Black Ops is the seventh in a series of big hit video games. It’s an addiction. The latest offering is set in Vietnam and Cuba and trades on Fidel Castro and John F. Kennedy images in its fictitious plot line.

For Taylor Swift, she was knocked out of the top spot on the Billboard 200 by Susan Boyle almost as fast as she got there – not uncommon for music these days. A big hit is a short-lived hit even if radio stations didn’t get that memo because they keep playing big hits after they quickly peak.

Taylor Swift has sold 13 million albums worldwide during her brief career.

While music doesn’t have to sell as many units as, say, video games, there is something quite telling going on right now.

Here’s how the Black Ops playbook could actually help sell music. 


Ryan Seacrest — Clear Channel’s Face of Firing

If the overpayment of Ryan Seacrest to continue as the face and voice of Clear Channel is representative of the second coming of Bob Pittman to the radio industry, then we’re all in trouble.

Pittman’s first official act was to announce the rehiring of Ryan Seacrest for double the pay he was previously getting -- $60 million for three years.

And if that doesn’t rankle you, then you’re obviously not one of the thousands of Clear Channel professionals who made a lot less and did a lot more before you were fired from live and local radio.

So, Pittman throws lots of Lee and Bain money around in his current role as chairman of Clear Channel’s media and entertainment division.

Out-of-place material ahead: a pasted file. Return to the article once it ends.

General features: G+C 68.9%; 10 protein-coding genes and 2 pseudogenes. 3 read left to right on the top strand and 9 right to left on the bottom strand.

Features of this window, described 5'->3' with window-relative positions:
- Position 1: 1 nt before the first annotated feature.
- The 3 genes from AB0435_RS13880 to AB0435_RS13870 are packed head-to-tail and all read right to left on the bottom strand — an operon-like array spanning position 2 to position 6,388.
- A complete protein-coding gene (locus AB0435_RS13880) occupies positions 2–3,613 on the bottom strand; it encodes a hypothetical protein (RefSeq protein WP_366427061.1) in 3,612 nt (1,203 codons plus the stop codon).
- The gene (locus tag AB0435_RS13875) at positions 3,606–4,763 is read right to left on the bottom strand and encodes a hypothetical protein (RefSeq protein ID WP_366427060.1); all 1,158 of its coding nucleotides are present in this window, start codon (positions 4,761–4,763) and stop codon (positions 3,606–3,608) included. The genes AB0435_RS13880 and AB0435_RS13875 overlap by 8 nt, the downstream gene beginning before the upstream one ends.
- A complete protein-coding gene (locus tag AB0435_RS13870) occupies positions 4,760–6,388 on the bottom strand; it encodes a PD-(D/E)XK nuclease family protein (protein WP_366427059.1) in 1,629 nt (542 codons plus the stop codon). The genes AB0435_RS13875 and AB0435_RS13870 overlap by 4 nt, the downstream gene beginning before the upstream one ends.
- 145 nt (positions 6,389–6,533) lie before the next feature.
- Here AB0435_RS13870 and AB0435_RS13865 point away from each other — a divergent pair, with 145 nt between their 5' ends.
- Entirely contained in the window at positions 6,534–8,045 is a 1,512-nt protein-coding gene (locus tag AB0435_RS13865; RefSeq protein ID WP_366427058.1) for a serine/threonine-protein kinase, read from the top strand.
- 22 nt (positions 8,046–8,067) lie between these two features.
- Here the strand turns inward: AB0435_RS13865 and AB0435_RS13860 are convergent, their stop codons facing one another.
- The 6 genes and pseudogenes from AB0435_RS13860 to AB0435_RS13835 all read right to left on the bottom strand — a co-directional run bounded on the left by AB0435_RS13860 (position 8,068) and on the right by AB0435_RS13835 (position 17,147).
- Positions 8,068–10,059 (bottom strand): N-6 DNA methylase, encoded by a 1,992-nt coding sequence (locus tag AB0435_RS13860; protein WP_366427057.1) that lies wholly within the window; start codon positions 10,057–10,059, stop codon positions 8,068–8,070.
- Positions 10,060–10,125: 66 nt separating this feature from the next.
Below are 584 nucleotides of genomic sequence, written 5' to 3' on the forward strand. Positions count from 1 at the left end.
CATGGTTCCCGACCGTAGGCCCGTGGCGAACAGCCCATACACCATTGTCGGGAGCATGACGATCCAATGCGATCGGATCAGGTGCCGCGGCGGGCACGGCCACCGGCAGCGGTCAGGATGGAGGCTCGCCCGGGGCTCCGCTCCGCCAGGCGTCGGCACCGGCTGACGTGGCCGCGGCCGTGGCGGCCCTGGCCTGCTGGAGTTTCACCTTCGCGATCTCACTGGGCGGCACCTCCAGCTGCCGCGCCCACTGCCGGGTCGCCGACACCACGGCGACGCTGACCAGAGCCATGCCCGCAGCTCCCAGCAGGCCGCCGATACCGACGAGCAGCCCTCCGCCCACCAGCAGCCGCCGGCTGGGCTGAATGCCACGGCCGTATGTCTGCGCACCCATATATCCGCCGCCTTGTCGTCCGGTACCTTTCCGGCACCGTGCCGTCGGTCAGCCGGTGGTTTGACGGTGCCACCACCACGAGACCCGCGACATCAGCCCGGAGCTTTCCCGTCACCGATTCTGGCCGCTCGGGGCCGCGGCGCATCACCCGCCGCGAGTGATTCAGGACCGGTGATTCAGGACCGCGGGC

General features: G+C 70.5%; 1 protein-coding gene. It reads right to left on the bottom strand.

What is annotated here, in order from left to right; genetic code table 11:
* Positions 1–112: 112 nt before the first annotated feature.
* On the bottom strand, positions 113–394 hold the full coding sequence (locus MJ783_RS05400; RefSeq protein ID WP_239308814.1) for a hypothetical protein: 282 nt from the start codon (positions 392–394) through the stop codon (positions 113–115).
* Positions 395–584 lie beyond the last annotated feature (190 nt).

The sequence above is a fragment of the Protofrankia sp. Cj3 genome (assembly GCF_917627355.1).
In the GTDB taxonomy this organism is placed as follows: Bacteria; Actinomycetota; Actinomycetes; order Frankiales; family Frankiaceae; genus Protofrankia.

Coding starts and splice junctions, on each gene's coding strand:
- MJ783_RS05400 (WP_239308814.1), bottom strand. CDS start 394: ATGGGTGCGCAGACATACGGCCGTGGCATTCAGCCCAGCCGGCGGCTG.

It seems so easy.

The cutbacks that occurred for years – once over a thousand in one day -- are erased by a venture capital poster boy who clearly doesn’t get it.

Or does he?

Does Pittman know how to run the largest radio group ever put together on the face of the earth or do you?

And does it even matter when Clear Channel is head over heels in debt that can only lead to bankruptcy?

Pittman is likely to be the heir apparent to Mark Mays as Clear Channel CEO when Mays steps down next year so he had better know.

But paying Seacrest more than Glenn Beck and less than Rush Limbaugh shows you how easy it is to play monopoly when the venture capitalists are the bank.


Because $60 million is chump change to them even if $60,000 is called a living to their thousands fired employees.

This is not a slap at Seacrest who is a good and talented guy, but a criticism of how stupid radio consolidators are when they come up with crazy cutback plans, overpay their CEOs (are you listening Tricky Dickey and Fagreed Suleman?) and are quick to pull the plug on the one thing Apple, Pandora – the entire Internet cannot compete with – live and local radio.

I get that Seacrest will be a busy guy – helping Clear Channel not rehire local talent in markets as he continues to replace them with his syndicated work so to them his salary is a bargain.

I get that Seacrest will do some developmental work with Clear Channel – whatever that is. And in the scheme of things – doesn’t really matter.

But there is another side to this story that may well show you what 2011 is going to be like at many other consolidated radio groups.

Three things.

So, sit down and remove any sharp objects from sight while I lay it all out. 


Fagreed Suleman – The Energizer Bunny

I’m about to be sick.

Farid “Fagreed” Suleman is going to sell a half billion in bonds to unwitting financial institutions so he can lower Citadel’s debt to a pittance of only $262.5 million.

Stop for a second and think about this.

Radio is one of the few industry’s that remains standing where its biggest leaders are doubling down on debt while innovating nothing and virtually ignoring consumer preferences for mobile media.